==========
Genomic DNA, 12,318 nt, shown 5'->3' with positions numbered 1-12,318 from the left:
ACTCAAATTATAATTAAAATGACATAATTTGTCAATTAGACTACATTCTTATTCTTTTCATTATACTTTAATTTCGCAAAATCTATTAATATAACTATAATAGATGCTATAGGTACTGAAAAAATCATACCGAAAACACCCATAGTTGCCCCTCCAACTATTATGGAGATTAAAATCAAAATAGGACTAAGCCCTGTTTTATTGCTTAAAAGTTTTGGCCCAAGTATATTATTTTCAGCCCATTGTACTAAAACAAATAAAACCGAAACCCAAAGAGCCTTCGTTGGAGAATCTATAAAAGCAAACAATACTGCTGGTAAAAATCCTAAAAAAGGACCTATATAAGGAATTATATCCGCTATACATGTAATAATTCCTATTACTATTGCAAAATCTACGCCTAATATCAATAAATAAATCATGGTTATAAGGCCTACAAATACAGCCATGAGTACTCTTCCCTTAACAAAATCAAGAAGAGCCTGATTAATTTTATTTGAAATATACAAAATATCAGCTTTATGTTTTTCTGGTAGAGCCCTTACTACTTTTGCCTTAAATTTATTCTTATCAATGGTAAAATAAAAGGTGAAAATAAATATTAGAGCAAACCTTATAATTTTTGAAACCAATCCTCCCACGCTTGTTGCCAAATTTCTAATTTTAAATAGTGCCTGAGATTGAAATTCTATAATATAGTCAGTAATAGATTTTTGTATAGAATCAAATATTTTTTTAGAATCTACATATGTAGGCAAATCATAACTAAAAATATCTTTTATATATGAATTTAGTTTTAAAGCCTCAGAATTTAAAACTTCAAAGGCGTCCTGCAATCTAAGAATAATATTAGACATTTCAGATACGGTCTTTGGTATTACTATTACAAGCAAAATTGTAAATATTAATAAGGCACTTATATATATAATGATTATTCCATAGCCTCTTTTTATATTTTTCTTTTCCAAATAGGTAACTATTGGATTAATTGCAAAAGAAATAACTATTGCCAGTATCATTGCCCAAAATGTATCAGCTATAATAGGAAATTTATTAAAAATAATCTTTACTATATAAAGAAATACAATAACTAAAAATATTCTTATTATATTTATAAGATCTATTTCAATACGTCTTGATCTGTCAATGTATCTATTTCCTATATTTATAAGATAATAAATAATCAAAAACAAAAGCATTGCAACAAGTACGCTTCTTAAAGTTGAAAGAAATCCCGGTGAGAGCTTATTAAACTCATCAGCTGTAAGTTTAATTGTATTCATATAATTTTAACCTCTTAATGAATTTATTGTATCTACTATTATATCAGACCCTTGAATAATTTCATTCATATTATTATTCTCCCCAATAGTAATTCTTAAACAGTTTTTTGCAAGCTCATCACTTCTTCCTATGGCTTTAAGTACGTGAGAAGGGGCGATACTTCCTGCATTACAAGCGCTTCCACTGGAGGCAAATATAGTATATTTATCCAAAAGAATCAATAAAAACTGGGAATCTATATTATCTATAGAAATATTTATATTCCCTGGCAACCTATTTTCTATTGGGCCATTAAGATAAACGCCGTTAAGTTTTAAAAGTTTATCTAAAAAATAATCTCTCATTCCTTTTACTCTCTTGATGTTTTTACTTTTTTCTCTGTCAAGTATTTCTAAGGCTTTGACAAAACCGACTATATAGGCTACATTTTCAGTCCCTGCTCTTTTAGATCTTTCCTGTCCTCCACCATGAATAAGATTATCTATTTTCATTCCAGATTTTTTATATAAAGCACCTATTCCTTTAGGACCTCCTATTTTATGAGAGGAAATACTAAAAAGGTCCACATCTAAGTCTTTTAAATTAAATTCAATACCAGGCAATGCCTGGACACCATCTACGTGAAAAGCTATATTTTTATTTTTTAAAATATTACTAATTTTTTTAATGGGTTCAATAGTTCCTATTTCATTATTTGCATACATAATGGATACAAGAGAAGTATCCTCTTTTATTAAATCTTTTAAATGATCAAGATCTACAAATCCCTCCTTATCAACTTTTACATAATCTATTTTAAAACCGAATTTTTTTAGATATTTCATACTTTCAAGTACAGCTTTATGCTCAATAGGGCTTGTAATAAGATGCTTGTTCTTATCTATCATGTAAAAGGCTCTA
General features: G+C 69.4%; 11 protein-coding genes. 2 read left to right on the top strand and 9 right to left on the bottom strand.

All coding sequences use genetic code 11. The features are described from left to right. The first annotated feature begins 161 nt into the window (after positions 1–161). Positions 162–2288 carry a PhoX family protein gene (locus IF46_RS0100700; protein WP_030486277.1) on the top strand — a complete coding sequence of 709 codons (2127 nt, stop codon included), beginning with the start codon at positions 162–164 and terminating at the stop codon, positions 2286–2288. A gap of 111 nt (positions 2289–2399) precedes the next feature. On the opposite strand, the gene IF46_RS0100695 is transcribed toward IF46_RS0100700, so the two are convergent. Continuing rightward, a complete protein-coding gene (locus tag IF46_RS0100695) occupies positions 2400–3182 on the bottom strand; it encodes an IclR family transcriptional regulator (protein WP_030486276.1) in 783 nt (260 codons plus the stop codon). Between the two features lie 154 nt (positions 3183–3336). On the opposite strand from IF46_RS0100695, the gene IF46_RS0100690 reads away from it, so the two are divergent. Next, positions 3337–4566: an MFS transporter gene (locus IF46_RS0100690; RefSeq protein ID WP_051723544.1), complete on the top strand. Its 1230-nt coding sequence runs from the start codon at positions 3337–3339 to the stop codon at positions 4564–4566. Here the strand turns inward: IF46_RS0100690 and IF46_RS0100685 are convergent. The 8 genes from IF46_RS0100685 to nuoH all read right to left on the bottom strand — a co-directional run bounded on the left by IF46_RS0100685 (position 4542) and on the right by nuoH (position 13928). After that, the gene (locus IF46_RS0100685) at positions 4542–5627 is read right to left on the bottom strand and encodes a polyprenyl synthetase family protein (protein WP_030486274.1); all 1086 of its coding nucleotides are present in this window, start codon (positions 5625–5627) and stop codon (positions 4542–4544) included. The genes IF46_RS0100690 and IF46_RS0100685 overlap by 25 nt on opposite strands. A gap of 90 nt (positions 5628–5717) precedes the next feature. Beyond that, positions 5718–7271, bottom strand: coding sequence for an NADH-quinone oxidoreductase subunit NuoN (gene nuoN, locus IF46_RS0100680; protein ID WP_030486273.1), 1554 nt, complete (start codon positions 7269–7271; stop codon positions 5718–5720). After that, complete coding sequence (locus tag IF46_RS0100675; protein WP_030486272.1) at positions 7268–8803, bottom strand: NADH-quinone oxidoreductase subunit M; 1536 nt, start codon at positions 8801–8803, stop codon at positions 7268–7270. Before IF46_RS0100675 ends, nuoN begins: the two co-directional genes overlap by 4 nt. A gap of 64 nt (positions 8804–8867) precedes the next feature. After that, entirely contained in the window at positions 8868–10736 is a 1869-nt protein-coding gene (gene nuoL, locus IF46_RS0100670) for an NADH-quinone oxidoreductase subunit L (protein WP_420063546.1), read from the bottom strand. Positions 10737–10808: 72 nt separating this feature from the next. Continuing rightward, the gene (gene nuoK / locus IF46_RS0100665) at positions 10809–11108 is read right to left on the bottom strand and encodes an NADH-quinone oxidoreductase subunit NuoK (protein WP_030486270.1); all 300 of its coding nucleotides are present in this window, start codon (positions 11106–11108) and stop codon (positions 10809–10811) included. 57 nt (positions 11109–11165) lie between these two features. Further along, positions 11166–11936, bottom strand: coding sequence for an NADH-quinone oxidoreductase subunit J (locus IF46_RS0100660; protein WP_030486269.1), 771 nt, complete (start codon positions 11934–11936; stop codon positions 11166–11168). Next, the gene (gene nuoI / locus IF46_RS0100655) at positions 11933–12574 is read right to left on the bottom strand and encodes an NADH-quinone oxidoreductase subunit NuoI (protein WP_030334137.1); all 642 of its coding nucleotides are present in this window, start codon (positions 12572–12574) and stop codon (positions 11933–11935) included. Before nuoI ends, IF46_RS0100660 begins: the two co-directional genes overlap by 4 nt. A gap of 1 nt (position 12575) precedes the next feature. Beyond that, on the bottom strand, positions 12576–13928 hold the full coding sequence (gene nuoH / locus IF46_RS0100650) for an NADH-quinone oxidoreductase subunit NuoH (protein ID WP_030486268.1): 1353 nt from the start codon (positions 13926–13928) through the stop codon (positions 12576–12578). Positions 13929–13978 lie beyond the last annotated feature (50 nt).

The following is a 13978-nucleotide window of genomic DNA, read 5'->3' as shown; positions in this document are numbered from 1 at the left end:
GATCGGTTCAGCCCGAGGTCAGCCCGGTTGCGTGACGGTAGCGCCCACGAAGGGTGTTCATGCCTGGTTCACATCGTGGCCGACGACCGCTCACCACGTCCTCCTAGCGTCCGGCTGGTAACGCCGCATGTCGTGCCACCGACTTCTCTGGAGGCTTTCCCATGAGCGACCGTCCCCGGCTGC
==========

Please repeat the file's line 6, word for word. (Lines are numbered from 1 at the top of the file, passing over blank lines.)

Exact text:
GATCGGTTCAGCCCGAGGTCAGCCCGGTTGCGTGACGGTAGCGCCCACGAAGGGTGTTCATGCCTGGTTCACATCGTGGCCGACGACCGCTCACCACGTCCTCCTAGCGTCCGGCTGGTAACGCCGCATGTCGTGCCACCGACTTCTCTGGAGGCTTTCCCATGAGCGACCGTCCCCGGCTGC